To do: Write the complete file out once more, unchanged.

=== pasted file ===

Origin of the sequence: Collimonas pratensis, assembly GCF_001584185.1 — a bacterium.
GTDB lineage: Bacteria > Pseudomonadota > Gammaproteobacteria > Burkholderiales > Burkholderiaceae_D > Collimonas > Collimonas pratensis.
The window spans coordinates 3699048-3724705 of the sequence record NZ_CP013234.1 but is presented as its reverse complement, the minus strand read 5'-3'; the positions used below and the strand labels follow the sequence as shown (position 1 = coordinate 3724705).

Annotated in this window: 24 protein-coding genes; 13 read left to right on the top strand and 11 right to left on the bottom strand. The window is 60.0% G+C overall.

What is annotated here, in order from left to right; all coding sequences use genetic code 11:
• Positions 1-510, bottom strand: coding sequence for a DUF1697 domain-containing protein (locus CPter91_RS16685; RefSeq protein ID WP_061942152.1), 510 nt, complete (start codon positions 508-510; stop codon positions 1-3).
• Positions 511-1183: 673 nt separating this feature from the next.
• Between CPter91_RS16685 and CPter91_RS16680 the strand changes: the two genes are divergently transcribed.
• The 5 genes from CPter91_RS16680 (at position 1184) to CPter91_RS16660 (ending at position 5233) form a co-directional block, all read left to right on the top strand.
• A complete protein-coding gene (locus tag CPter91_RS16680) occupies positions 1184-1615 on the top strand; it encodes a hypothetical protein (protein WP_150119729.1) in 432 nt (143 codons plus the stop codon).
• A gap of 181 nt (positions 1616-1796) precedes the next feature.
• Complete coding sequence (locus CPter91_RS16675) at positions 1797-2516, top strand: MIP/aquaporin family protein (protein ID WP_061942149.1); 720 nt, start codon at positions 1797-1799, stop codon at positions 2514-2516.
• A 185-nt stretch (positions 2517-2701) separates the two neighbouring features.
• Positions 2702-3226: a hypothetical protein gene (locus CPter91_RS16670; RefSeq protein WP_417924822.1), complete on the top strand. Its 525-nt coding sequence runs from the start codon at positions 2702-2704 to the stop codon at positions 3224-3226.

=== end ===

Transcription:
Origin of the sequence: Collimonas pratensis, assembly GCF_001584185.1 — a bacterium.
GTDB lineage: Bacteria > Pseudomonadota > Gammaproteobacteria > Burkholderiales > Burkholderiaceae_D > Collimonas > Collimonas pratensis.
The window spans coordinates 3699048-3724705 of the sequence record NZ_CP013234.1 but is presented as its reverse complement, the minus strand read 5'-3'; the positions used below and the strand labels follow the sequence as shown (position 1 = coordinate 3724705).

Annotated in this window: 24 protein-coding genes; 13 read left to right on the top strand and 11 right to left on the bottom strand. The window is 60.0% G+C overall.

What is annotated here, in order from left to right; all coding sequences use genetic code 11:
• Positions 1-510, bottom strand: coding sequence for a DUF1697 domain-containing protein (locus CPter91_RS16685; RefSeq protein ID WP_061942152.1), 510 nt, complete (start codon positions 508-510; stop codon positions 1-3).
• Positions 511-1183: 673 nt separating this feature from the next.
• Between CPter91_RS16685 and CPter91_RS16680 the strand changes: the two genes are divergently transcribed.
• The 5 genes from CPter91_RS16680 (at position 1184) to CPter91_RS16660 (ending at position 5233) form a co-directional block, all read left to right on the top strand.
• A complete protein-coding gene (locus tag CPter91_RS16680) occupies positions 1184-1615 on the top strand; it encodes a hypothetical protein (protein WP_150119729.1) in 432 nt (143 codons plus the stop codon).
• A gap of 181 nt (positions 1616-1796) precedes the next feature.
• Complete coding sequence (locus CPter91_RS16675) at positions 1797-2516, top strand: MIP/aquaporin family protein (protein ID WP_061942149.1); 720 nt, start codon at positions 1797-1799, stop codon at positions 2514-2516.
• A 185-nt stretch (positions 2517-2701) separates the two neighbouring features.
• Positions 2702-3226: a hypothetical protein gene (locus CPter91_RS16670; RefSeq protein WP_417924822.1), complete on the top strand. Its 525-nt coding sequence runs from the start codon at positions 2702-2704 to the stop codon at positions 3224-3226.